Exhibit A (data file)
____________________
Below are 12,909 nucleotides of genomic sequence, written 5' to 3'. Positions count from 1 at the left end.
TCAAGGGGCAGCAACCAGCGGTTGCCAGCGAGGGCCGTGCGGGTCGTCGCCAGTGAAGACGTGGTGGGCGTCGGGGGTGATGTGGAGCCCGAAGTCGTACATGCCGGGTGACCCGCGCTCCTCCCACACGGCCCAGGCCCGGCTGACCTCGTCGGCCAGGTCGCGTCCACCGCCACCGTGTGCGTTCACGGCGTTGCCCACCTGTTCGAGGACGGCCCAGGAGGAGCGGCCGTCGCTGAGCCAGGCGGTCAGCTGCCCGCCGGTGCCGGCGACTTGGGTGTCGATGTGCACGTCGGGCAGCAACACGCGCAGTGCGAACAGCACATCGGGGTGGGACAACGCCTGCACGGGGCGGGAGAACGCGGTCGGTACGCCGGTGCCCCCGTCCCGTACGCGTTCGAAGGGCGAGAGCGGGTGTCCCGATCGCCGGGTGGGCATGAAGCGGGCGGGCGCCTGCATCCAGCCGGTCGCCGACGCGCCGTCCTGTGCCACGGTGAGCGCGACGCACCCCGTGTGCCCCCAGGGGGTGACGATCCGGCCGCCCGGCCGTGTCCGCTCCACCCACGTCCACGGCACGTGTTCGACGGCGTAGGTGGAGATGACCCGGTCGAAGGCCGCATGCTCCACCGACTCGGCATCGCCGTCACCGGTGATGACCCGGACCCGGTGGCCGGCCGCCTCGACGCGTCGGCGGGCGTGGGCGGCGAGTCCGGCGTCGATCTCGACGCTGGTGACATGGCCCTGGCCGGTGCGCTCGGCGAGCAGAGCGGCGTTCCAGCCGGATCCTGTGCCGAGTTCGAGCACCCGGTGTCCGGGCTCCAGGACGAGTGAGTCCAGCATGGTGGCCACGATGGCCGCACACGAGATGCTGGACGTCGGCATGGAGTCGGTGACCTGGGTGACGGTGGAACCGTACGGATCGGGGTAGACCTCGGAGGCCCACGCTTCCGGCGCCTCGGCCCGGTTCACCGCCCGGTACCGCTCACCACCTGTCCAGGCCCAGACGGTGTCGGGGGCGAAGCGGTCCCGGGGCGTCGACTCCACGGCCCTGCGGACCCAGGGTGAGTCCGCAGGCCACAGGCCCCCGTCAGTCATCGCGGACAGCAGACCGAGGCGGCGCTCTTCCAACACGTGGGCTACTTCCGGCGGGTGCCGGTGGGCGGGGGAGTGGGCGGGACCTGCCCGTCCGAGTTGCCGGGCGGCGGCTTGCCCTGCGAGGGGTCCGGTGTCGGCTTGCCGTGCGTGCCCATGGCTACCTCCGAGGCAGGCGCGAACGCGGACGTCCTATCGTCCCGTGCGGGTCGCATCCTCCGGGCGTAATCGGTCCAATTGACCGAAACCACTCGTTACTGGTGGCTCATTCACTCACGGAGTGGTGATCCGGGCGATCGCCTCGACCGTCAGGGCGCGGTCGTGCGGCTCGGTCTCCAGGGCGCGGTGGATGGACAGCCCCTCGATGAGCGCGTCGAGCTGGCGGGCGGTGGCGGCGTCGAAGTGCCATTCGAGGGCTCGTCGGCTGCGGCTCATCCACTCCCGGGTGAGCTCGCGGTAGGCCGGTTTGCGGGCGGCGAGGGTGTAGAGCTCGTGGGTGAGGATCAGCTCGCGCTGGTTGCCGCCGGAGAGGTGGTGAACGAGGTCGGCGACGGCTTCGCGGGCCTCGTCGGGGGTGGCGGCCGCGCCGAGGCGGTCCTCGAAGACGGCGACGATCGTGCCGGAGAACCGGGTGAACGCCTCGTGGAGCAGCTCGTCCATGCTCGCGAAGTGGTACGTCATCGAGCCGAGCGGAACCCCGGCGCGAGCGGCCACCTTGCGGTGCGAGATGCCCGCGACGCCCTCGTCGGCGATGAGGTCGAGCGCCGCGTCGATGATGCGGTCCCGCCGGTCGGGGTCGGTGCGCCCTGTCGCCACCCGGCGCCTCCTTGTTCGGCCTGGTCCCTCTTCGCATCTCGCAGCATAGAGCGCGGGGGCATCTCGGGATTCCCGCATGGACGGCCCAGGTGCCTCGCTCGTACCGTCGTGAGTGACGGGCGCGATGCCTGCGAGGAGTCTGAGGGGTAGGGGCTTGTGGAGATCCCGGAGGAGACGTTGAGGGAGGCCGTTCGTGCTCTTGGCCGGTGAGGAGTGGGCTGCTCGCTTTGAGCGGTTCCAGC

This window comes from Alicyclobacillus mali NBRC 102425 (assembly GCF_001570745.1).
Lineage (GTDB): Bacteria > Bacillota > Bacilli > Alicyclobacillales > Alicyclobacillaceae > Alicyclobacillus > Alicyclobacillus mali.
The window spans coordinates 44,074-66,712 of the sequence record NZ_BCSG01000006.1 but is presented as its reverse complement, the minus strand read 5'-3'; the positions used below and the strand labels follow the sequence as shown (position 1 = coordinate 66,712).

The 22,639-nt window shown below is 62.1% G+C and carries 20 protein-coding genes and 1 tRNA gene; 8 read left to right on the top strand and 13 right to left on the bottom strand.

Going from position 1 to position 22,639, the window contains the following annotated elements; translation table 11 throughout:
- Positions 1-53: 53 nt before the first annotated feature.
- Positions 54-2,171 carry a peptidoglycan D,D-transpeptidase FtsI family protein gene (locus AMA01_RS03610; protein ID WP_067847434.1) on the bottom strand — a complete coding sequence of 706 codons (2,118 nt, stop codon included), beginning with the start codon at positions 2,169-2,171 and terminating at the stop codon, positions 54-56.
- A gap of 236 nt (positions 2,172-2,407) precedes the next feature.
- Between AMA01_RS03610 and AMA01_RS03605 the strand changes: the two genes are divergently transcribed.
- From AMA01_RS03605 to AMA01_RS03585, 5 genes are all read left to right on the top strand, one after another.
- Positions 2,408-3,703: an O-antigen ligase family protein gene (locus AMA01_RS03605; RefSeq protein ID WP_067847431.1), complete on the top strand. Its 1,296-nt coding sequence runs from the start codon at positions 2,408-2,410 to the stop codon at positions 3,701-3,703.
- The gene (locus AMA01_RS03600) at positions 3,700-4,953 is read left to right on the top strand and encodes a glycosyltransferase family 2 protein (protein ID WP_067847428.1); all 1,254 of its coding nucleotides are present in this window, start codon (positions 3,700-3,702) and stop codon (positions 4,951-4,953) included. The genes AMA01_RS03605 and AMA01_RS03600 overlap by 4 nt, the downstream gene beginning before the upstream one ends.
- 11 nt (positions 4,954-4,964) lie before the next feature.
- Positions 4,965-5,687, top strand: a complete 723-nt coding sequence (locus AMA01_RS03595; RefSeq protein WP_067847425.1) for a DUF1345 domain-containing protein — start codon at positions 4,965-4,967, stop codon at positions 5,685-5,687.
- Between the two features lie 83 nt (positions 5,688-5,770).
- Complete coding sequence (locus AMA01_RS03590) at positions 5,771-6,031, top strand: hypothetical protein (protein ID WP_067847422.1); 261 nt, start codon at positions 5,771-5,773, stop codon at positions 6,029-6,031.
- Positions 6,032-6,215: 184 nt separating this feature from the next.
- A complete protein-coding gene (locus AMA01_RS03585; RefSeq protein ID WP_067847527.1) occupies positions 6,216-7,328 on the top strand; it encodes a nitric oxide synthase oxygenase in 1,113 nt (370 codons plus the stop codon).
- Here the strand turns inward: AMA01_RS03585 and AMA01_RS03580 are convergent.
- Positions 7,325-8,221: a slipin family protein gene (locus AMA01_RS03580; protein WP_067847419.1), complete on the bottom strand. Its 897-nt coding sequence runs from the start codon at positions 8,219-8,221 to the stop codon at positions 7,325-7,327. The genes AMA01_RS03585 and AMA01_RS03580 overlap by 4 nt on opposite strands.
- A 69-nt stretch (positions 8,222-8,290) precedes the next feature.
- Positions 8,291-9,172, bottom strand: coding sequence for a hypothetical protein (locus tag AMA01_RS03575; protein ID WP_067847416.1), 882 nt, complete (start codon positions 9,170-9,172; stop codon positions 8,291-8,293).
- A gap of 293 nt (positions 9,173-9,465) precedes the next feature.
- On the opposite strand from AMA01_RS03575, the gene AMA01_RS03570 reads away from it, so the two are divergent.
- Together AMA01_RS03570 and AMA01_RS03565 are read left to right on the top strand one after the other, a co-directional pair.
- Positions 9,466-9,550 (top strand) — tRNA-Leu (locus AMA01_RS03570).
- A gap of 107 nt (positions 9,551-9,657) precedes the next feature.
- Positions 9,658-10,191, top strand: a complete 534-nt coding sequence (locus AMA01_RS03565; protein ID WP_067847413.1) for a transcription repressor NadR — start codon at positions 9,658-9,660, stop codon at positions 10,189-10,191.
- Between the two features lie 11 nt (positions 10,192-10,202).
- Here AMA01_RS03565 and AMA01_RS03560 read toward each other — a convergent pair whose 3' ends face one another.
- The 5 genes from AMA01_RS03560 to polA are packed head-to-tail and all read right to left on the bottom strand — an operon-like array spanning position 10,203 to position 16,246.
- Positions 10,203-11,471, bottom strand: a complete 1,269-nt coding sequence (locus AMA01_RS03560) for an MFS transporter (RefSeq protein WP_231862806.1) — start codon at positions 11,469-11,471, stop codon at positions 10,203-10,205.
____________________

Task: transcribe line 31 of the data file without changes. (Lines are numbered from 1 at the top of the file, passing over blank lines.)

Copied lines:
- Between the two features lie 11 nt (positions 10,192-10,202).